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Situation and Repertoire: Civility, Incivility, Cursing and Politeness in an Urban High School


by Stephen B. Plank, Edward L. McDill, James M. McPartland & Will J. Jordan — 2001

A certain level of civility in schools is essential to successful teaching and learning. Studies of the formal organization and informal social systems of schools, however, depict currents of hostility and confrontation between students and teachers. In order to motivate a discussion of the balance struck between civility and incivility, we present data on cursing and politeness in one urban, public high school. Survey responses from 225 seniors suggest that (a) students are more often polite than rude toward teachers, but students also curse a lot; (b) students are more polite toward teachers than among themselves, and are much more likely to curse among fellow students than in the presence of teachers; (c) students describe themselves as capable of being either polite or crude; and (d) cursing at teachers depends upon the people and situation involved. We stress that students have both politeness and cursing in their repertoires. Further, not all cursing is intended or interpreted as being malicious or threatening. Careful attention must be paid to the circumstances that trigger different student reactions and the nuances of students’ use of language. We suggest ways in which research and theories of student resistance, cultural capital, and institutionally sanctioned discourses could be further refined. Specifically, researchers should measure and model students’ locations along continua of resistance, cultural penetration, and vocabulary. Also, the causes and consequences of being situated at one point or another should be conceptualized more fully.


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Cite This Article as: Teachers College Record Volume 103 Number 3, 2001, p. 504-524
http://www.tcrecord.org ID Number: 10760, Date Accessed: 7/25/2017 8:36:57 AM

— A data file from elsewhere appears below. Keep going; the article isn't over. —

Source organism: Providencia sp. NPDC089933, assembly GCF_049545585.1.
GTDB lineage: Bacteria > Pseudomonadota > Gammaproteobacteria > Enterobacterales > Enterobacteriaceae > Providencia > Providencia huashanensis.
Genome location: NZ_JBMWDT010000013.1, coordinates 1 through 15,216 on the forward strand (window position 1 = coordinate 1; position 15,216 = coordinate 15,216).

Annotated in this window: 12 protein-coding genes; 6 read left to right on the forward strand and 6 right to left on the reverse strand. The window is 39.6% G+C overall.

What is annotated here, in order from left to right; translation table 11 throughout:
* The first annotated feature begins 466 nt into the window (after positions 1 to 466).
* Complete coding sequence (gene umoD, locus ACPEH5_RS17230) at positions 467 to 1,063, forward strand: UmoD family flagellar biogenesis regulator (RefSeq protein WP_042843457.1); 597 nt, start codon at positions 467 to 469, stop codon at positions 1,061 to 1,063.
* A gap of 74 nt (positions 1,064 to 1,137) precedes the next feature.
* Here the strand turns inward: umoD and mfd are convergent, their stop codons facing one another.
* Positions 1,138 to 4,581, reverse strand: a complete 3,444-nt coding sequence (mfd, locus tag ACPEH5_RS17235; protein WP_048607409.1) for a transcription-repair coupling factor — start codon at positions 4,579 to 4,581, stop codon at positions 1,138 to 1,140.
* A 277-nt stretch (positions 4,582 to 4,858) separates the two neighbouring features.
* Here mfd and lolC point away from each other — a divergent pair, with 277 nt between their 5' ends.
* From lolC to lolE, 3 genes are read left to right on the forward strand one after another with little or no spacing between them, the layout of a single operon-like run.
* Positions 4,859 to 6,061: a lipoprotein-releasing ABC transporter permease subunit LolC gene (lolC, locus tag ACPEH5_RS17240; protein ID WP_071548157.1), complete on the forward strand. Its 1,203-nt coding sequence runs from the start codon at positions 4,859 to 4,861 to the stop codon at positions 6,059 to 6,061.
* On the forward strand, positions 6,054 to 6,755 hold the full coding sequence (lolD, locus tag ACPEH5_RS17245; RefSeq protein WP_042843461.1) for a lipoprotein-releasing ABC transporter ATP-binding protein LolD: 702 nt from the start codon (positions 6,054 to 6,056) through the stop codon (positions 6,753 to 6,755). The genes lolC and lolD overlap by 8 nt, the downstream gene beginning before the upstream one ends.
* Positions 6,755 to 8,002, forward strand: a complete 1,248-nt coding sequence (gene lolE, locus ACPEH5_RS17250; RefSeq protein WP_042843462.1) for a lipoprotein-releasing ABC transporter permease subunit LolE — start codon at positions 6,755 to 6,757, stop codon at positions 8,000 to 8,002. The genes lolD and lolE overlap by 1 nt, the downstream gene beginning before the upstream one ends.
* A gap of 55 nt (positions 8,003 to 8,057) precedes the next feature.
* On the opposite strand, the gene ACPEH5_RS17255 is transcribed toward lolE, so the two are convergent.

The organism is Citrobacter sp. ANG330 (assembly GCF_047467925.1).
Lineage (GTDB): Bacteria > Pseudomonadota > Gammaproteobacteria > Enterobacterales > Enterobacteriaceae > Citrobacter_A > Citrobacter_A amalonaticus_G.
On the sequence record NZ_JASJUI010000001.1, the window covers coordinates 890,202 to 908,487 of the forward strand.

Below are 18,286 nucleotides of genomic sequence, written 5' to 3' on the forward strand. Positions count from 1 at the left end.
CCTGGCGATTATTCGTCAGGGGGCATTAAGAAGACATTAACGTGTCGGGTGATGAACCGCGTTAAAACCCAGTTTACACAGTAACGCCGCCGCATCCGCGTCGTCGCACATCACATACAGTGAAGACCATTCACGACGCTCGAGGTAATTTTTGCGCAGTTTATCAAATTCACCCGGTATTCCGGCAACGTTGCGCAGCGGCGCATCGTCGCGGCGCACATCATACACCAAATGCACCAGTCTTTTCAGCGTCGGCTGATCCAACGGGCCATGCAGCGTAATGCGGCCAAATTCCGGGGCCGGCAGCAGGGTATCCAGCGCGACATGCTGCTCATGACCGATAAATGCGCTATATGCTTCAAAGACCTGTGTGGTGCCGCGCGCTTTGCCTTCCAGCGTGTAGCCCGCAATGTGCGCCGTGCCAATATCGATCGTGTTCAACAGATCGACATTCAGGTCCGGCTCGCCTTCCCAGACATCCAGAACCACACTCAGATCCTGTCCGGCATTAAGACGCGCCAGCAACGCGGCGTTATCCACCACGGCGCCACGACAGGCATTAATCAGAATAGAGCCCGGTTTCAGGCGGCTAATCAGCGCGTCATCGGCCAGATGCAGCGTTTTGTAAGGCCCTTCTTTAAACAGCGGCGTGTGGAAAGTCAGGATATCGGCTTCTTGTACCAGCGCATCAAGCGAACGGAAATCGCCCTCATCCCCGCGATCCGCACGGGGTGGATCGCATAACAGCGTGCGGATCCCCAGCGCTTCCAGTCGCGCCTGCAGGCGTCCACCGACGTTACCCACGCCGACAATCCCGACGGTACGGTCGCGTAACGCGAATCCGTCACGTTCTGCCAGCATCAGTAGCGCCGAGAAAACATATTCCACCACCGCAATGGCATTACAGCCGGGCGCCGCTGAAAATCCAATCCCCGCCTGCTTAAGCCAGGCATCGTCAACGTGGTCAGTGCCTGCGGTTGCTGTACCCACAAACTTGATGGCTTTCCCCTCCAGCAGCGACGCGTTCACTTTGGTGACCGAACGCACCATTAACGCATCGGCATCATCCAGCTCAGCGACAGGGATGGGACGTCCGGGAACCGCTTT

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About the Author
  • Stephen Plank
    Johns Hopkins University
    E-mail Author
    Stephen B. Plank is associate research scientist at the Center for Social Organization of Schools and adjunct assistant professor of sociology at Johns Hopkins University. He is author of Finding One’s Place (Teachers College Press, 2000).
  • Edward McDill
    Johns Hopkins University
    Edward L. McDill is professor of sociology and principal research scientist at the Center for Social Organization of Schools, Johns Hopkins University. He has been studying school organizational issues for more than 35 years.
  • James McPartland
    Johns Hopkins University
    James M. McPartland is director of the Center for Social Organization of Schools and professor of sociology at Johns Hopkins University. He directs development and evaluation of the Talent Development High School, a whole-school reform model.
  • Will Jordan
    Johns Hopkins University
    Will J. Jordan is associate director of the Center for Social Organization of Schools and assistant professor of sociology at Johns Hopkins University. His work includes development and evaluation of the Talent Development High School, a whole-school reform model.
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